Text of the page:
Typical WiFI isn't concerned with the implication of a 50mSec delay in Comms. You can actually have interruptions in the second(s) range under what is considered "normal operations". Where Real Time Controls are into an Emergency Shutdown Procedure within a few hundreds of milliseconds.

    There is a world of difference in the EMC and Environemental Test Levels and Performance expectations between a consumer product like a Phone and a Control System especially if designed to meet Class Society specs.
     
  7. RayThackeray
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    RayThackeray Senior Member

    Jeez, we're talking about a secondary control station here! If you want fine control, you go to the pilothouse - WiFi is good enough for my boat. I'm not designing an aircraft carrier!
     
  8. kroberts
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    kroberts Senior Member

    I don't know if I can support this, especially the last paragraph.

    I'm a huge proponent of open standards, but there is no sign that proprietary technology or closed standards are getting any weaker. For example, modern cars use networking of the various computers in the car, but they don't use any open standard. They use something brewed up especially for automotive use, and while that might be a pain in the rear there is also good reason to do so.

    As far as providing an image of your instruments, or digital values on a web page, that is no big deal. Go ahead and mount that web cam or something.

    On the other hand, even for a relatively small boat I would want significant assurance of reliability for any control systems. WIFI is extremely convenient but anything in the back-end needs to be extremely reliable, and have a very good design that knows what to do if your WIFI goes down. You need time to get to the pilot house, and a badly designed control application could be catastrophic.
     
  9. RayThackeray
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    RayThackeray Senior Member

    Web cam?

    The webcam idea is a non-starter. Low res, would need automated panning and zooming, things would get in between the camera etc., a total nonsense.

    If you can't get an App or a browser URL from the instruments or a data consolidation, then it isn't a trivial problem and would require programming and systems integration.

    Whereas, if each instrument provider, of at least the high-end devices, would provide a website reflecting the display that could be picked up as an URL using WiFi, that's all that would be needed. I would wager good money that every one of 'em have it on the bench. In this day and age, I can't see why it isn't a standard. The arguments about security etc. are just fuddy-duddy reasons not to improve things.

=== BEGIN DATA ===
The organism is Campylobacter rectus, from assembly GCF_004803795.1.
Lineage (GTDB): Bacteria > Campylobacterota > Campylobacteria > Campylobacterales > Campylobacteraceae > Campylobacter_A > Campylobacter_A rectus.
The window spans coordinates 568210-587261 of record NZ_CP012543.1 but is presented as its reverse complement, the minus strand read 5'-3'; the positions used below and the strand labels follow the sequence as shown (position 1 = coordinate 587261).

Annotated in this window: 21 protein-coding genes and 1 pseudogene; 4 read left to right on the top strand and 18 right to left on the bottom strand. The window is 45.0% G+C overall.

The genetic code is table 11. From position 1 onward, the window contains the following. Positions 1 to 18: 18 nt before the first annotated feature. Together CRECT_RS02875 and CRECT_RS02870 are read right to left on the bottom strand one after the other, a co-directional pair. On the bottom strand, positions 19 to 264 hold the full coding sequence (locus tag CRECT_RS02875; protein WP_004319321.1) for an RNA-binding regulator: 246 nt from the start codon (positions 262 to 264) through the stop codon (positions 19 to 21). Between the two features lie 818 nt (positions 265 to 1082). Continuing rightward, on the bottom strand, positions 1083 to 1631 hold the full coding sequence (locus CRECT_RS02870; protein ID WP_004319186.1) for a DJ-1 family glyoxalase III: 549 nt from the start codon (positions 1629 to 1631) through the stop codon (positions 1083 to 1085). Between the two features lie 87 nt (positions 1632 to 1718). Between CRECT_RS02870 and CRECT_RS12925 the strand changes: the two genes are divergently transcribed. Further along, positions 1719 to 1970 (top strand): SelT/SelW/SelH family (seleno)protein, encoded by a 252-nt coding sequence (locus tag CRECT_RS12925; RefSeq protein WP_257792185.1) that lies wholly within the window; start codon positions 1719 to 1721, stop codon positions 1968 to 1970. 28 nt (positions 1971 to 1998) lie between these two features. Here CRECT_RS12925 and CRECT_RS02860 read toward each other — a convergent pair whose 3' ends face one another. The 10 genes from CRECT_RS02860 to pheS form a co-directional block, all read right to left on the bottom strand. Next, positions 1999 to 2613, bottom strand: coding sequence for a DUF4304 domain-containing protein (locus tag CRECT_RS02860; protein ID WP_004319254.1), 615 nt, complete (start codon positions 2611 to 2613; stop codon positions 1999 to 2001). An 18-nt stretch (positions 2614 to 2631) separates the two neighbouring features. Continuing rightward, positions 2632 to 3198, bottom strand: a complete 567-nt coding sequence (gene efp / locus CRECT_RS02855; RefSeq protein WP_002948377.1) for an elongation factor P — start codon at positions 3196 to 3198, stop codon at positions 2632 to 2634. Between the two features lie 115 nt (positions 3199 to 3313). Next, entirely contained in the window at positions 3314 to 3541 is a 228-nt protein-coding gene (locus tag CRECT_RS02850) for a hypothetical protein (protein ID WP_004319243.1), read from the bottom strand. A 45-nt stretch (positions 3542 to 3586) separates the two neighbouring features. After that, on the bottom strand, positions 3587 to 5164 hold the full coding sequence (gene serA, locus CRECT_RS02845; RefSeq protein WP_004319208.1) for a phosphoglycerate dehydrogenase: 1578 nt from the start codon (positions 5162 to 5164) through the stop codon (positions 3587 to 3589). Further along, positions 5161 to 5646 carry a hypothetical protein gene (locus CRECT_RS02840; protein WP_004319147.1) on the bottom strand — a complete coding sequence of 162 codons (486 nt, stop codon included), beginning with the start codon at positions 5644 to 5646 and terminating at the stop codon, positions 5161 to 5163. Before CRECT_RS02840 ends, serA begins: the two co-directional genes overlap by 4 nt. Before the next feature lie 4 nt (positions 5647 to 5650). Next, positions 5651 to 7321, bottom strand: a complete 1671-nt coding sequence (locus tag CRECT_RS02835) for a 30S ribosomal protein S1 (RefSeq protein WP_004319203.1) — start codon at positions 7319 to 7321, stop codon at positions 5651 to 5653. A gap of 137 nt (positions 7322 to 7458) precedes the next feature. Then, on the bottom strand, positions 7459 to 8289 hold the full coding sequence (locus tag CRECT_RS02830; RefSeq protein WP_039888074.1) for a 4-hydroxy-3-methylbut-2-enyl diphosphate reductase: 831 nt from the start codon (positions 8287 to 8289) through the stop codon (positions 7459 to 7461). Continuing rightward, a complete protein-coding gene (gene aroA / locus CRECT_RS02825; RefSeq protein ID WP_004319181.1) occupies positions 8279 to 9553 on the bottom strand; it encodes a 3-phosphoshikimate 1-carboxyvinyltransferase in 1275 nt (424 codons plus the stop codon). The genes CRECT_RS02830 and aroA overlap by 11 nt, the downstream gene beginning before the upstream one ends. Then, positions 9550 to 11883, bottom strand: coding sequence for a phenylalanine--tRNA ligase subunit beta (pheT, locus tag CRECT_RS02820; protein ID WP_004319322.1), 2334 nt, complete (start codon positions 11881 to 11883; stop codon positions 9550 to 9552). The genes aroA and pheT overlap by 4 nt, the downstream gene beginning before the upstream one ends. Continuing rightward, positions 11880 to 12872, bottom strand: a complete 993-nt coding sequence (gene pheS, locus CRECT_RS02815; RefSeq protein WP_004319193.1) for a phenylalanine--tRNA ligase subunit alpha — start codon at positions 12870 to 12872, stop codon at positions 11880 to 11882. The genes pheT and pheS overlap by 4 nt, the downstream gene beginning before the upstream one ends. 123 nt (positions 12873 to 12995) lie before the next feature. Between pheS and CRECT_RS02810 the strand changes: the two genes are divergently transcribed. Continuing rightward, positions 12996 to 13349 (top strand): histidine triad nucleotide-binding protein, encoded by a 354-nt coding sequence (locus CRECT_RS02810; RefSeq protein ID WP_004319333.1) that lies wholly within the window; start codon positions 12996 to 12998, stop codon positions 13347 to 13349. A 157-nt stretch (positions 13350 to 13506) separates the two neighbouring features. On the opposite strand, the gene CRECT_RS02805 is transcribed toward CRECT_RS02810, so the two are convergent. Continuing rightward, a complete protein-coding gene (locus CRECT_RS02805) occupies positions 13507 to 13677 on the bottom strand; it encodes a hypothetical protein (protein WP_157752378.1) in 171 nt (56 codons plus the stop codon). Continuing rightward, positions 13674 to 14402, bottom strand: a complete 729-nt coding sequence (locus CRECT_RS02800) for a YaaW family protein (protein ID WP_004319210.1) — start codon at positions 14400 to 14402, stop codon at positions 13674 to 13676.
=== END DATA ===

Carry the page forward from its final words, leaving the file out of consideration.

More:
Even the military uses WiFi for mission-critical applications, so encryption etc. are all easily solvable.
     
  10. Lt. Kludge
    Joined: Jul 2010
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    Lt. Kludge Junior Member

    WebPage is easy once you have ethernet/WiFi access for the device. The real question is what information you choose to broadcast, and which parameters you allow an operator to change?

    Security camera's are available already set-up for use over Ethernet. WiFI or 100T.

    Mission Critical/Time Critical data is probably using a protocol a bit more specialized than typical Internet Protocol. The Ethernet Stack in a typical consumer product is not designed to push out the automatic retries and fault tolerance of more critical devices. Because the consequences of a visual image not loading is negligible. While the consequences of several tons of steel at 6 knots when a rudder becomes unresponsive to a hand-held transmitter can keep corporate attorneys awake nights. :)
     
  11. kroberts
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    kroberts Senior Member

    FWIW my webcam puts out a 1920x1080 signal, which is as high as any HDTV you can buy right now, and if the angles were right and the view unobstructed I could easily get a whole instrument panel for a smaller boat in the view and readable. Spend an extra $30 and you get better gear.